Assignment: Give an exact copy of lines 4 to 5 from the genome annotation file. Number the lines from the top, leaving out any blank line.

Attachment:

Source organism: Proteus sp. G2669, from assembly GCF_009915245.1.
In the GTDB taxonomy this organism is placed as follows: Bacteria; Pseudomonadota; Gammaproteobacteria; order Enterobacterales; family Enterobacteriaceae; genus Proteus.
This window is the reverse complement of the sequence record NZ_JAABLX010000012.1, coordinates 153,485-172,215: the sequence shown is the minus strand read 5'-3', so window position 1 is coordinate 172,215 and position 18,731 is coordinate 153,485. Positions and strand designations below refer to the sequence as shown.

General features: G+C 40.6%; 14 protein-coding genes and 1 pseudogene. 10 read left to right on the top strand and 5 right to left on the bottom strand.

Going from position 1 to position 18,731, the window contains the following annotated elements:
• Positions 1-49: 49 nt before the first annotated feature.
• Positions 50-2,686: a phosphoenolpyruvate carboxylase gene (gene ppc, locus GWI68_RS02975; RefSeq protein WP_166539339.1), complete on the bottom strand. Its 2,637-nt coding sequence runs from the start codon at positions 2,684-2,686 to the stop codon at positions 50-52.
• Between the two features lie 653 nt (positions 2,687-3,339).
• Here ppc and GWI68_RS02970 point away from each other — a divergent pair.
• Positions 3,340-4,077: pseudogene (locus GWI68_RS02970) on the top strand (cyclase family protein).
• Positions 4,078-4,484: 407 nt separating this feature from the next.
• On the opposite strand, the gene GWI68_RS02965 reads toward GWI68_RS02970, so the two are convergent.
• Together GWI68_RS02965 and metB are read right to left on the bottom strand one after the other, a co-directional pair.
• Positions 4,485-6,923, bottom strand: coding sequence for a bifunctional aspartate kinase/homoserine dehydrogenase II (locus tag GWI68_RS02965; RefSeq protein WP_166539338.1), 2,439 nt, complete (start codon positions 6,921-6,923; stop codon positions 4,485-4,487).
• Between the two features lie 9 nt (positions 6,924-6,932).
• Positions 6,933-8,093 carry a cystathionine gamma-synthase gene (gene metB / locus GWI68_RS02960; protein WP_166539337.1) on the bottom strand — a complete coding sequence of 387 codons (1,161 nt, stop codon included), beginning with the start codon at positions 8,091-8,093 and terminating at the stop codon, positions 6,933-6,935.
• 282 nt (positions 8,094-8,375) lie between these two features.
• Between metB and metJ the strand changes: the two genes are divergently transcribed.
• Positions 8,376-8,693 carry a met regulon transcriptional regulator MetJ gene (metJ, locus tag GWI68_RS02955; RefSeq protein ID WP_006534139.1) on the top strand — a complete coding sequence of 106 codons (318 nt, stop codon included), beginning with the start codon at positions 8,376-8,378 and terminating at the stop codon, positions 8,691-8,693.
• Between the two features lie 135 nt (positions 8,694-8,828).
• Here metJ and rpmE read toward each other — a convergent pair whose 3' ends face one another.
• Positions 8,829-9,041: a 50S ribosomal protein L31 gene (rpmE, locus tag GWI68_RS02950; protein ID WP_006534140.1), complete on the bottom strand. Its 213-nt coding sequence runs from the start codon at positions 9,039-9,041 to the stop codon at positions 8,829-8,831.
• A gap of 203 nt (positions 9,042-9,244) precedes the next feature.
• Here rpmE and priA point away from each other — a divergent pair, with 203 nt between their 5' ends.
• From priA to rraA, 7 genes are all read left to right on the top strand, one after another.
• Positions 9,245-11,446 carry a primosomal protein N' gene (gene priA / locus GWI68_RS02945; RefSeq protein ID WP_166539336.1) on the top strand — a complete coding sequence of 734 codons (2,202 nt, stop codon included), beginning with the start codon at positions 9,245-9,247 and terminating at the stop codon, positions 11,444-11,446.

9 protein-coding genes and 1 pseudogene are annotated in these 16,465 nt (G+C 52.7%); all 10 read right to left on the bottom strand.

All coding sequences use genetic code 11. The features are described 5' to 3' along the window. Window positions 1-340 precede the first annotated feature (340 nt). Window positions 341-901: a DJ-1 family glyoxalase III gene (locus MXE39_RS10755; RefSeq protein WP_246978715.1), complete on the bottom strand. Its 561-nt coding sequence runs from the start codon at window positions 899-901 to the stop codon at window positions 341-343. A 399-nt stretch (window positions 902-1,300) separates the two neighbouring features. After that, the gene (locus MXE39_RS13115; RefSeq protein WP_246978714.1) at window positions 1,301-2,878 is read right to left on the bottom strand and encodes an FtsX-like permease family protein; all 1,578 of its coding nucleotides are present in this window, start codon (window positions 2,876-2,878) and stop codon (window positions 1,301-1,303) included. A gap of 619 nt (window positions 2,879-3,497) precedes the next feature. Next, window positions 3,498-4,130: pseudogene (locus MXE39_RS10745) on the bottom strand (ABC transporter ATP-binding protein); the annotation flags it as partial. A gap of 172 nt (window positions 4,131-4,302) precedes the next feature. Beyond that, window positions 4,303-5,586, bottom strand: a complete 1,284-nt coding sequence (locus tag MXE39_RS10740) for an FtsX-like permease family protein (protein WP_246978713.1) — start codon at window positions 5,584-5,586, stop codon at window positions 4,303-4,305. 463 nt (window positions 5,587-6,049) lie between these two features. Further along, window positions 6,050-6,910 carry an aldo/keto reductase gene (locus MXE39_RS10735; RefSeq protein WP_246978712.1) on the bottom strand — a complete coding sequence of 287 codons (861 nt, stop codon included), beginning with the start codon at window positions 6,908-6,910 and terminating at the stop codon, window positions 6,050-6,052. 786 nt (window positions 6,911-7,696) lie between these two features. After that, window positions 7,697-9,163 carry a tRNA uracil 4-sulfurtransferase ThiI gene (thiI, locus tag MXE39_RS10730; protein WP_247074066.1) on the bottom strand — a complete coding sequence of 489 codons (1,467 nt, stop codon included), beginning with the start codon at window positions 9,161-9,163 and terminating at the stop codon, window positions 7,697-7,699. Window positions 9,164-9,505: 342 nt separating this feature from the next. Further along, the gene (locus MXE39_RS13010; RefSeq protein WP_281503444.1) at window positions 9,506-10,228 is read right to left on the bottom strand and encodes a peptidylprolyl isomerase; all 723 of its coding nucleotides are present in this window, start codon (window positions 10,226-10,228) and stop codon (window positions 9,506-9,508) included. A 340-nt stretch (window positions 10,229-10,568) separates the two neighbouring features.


General features: G+C 40.6%; 14 protein-coding genes and 1 pseudogene. 10 read left to right on the top strand and 5 right to left on the bottom strand.

Going from position 1 to position 18,731, the window contains the following annotated elements: